During the conference’s breaks participants were able to view the exhibition of the legal history research that was commissioned by the GVH on Act XX of 1931, which contained the early competition law rules and institutional design.

The presentations of the First Hungarian Competition law Forum are available on the website of the GVH.

Budapest, 14 June 2016

Hungarian Competition Authority

Further information:
Andrea BASA
Spokesperson
Alkotmány u. 5., H-1054 Budapest,
Tel: +36 1 4728902
Mobile: +36 30 6186618
Email: basa.andrea@gvh.hu , press@gvh.hu
http://www.gvh.hu

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The GVH continues to monitor the hotel booking market after closing its sectoral inquiry

The Hungarian Competition Authority (Gazdasági Versenyhivatal, GVH) prepared its report on its sectoral inquiry on the online accommodation booking market. Due to the positive changes that took place on the market during the sectoral inquiry, the GVH does not foresee intervention this year. However, as a member of the Monitoring Working Group in the framework of the European Competition Network it continues to monitor market developments.

In the summer of 2013 the GVH launched a sectoral inquiry into the hotel online booking market due to the identification of phenomena in the contracting practices of the online intermediaries which indicated that the competition between online travel agencies (OTAs)/online booking portals offering the same hotel rooms was restricted.

The sectoral inquiry focused on the so-called ‘price parity clause’ which could be found in the agreements of both international and large domestic OTAs. Pursuant to such a clause a hotel binds itself not to offer its rooms for prices that are lower than those given to the website of the OTA on other distribution channels.

According to the online intermediaries the use of parity clauses served the protection of their investments. Considering that a significant part of the services provided in the course of the hotel intermediary activity (search, comparison, views of pictures and ratings) is free of charge and available also prior to the booking, the investments of the intermediaries in the supporting IT systems might easily be abused (free-riding).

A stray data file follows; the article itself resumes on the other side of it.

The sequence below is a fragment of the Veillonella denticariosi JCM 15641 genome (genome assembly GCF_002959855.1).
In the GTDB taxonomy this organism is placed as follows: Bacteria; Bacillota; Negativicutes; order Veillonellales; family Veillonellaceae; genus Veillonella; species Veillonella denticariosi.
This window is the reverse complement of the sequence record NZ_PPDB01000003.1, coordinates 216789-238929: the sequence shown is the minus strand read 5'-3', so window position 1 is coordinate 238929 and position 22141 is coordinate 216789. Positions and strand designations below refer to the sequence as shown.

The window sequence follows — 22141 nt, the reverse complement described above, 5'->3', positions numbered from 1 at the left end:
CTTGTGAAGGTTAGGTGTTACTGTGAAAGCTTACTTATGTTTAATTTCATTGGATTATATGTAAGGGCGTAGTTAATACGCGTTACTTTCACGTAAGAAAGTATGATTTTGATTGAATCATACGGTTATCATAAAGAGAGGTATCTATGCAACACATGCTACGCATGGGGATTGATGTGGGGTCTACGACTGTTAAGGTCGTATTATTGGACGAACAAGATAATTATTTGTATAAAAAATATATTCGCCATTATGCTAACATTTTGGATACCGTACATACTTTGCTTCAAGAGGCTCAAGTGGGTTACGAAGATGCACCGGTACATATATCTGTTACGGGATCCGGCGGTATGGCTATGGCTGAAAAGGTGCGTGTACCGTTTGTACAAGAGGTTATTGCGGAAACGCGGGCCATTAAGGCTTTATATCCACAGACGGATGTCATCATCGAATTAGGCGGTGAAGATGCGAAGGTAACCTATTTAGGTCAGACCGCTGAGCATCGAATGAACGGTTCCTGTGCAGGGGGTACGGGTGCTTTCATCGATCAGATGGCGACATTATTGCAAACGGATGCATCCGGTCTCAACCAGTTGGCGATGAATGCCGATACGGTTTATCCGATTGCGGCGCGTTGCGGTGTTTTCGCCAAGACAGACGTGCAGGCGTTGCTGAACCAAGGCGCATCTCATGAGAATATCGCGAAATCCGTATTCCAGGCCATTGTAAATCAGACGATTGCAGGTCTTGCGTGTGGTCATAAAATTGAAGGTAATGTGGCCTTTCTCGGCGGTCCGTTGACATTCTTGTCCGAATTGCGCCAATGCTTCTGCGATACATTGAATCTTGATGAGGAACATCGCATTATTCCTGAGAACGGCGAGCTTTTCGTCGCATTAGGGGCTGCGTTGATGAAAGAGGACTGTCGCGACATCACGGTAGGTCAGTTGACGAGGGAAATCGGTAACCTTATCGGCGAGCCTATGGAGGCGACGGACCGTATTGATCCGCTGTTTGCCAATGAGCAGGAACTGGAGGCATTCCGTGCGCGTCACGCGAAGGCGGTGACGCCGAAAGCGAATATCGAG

Pursuant to the conclusions of the sectoral inquiry, the benefit of the price parity was seen in the form of a reduction of the searching costs (searching time) of consumers. In contrast, price parity had a negative effect on hotels, as they would only be able to make larger profits if they could apply favourable prices on their own distribution channels and on platforms applying lower commission rates.

In order to better understand the consumer side of the market the GVH also commissioned market research. The aim of the research was to gain insight into the preferences of consumers in Hungary in relation to travelling, specifically concerning the gravity and role of intermediary portals and consumers’ behaviour when using hotel booking portals.

The GVH found that through the appearance of OTAs, the market had become more transparent as several accommodation offers could be compared even on the website of just a single OTA. This transparency led to an increase in price competition among hotels and in capacity utilisation of the hotels; however, there was no substantive price competition among the OTAs on the market and the prices of accommodations were roughly the same in all sales channels in the first half of the period affected by the sectoral inquiry.